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Welcome to the newest installment of “Getting Out Of Debt,” a new series where I realize just how horrible my financial situation is and figure out how in the world I’m going to rectify it. If you missed the last column, read Getting Out Of Debt: Salary Negotiations.
In the last couple of weeks on this debt journey, things have really started to look up for me. I got a new, full-time job, created a budget, and negotiated my starting salary. Basically, I’m crushing it. I haven’t gotten my first paycheck yet so I haven’t actually been able to implement many of my money-saving plans yet either, but at least I haven’t acquired any new debt and my regular minimum payments were all on time, so we’re going to call that a win. I figured it was time to calculate my net worth changes from when I began this journey about a month and a half ago, and I figured seeing that bump in my net worth would encourage me to keep going. Until, that is, I logged onto Nelnet to check my student loan balance and noticed that it had gone up by just about a grand. Wait, seriously?
If you want to have a heart attack, this little nugget of information is a great way to start: interest from your student loan compounds daily. That’s right. Every single day you’re not paying off your student loans, they’re getting bigger. Even if they’re in deferment like mine are. Surprise! Getting out of debt is going to be a lot harder than I thought. I looked at my change in debt since the last time I calculated it, and unfortunately for me, it looks like compound interest is truly a bitch.
Student Debt: $99,973.32
Additional Debt: $23,227
Total Debt: $123,200.32
Change from beginning: (-$656.16)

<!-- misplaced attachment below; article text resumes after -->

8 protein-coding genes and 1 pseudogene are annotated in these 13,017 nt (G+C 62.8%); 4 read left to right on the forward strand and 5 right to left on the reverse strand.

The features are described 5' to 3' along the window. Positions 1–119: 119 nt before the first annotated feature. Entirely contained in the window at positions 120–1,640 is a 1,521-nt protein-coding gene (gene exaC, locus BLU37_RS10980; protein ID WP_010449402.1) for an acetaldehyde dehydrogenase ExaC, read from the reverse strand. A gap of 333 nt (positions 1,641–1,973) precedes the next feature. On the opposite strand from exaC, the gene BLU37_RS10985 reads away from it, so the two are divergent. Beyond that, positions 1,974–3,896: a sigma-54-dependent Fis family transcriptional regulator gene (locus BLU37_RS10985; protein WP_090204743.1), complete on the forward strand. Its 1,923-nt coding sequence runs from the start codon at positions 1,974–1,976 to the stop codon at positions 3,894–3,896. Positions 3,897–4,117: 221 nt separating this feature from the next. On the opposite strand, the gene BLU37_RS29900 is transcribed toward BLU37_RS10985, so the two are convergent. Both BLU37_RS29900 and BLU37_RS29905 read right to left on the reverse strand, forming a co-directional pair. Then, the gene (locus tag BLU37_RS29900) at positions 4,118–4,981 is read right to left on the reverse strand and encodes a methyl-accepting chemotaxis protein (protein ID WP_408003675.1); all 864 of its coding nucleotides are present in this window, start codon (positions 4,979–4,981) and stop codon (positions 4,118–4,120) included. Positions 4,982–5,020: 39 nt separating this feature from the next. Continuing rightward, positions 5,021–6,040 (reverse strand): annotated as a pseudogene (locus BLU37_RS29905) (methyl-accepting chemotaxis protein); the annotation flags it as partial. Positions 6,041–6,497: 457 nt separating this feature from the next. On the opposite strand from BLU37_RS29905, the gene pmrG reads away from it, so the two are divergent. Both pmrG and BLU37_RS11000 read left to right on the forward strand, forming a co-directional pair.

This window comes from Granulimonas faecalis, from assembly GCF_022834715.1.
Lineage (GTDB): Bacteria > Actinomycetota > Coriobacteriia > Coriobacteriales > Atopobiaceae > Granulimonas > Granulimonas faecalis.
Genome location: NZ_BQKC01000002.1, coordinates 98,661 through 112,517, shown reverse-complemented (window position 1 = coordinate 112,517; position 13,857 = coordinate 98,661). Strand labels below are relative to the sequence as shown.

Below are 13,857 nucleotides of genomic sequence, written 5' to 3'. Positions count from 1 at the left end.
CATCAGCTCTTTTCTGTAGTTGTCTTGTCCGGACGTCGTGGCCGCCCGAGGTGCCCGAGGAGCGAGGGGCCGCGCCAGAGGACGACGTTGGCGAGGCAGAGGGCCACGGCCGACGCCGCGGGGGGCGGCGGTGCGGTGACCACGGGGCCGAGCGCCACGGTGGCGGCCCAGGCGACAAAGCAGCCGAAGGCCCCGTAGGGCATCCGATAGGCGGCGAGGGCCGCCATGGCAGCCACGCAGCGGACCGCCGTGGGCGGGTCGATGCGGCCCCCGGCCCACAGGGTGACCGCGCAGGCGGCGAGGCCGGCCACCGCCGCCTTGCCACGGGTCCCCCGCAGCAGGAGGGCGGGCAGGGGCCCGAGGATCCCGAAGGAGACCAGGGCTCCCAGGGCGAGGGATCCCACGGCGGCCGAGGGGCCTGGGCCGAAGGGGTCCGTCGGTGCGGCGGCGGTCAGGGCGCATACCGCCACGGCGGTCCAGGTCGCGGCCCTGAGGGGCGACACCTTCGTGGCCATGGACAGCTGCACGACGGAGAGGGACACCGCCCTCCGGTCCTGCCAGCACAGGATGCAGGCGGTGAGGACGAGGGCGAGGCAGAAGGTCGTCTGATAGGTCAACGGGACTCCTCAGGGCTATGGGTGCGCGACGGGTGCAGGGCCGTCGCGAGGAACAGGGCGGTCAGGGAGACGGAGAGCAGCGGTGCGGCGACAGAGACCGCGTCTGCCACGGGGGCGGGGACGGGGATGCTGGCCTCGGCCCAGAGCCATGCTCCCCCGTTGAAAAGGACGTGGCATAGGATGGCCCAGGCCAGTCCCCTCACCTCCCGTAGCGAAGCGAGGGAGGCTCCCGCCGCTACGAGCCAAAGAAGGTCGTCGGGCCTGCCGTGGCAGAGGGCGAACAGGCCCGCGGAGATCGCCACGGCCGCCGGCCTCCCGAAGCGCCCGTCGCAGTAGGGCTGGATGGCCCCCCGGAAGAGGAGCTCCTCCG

That’s right. I spent a total of $712.11 in monthly payments only to accumulate debt this month. Thanks a lot, compound interest.
According to people smarter than me on the Internet, compound interest doesn’t always have to be as evil as my boyfriend’s mother, but it actually has a benefit – at least when it comes to savings. As you invest your money in your employer-issued 401(k), the interest compounds over time, which means you most likely won’t have to spend your 80s as a WalMart greeter, or whatever the 2080 equivalent of that job is going to look like.
Even though this was a huge slap in the face after jumping huge hurdles like cutting up my credit cards, there’s still hope. In a few weeks, my salary increase hits my bank account and I can finally start making progress in paying off debt. I’ll be making compound interest work to my advantage by investing in my company 401(k) to hit my company match, and I’ll actually start paying down some of that excess debt so that by the time my student loans hit my account in December, I don’t have to explain to my new employer why I’m spending my evenings Costanza-ing under my desk on a KinderMat.
My key takeaways from this little lesson in compound interest are that I should start investing in my company’s 401(k) plan, like, immediately, and that if I wasn’t already, I should really start tackling this debt with a sense of urgency. If you’re in deferment, it’s easy to ignore your loans, but take it from someone who actually sat down and calculated her debt – that’s going to be much more trouble than it’s worth. Your current self may wish you were spending more money on brunch to catch up to the media’s perception of the average millennial, but when your future self doesn’t have to pay back avocado toast with 15.99% interest on a credit card over the next three years, you’re going to thank me. .
Image via Shutterstock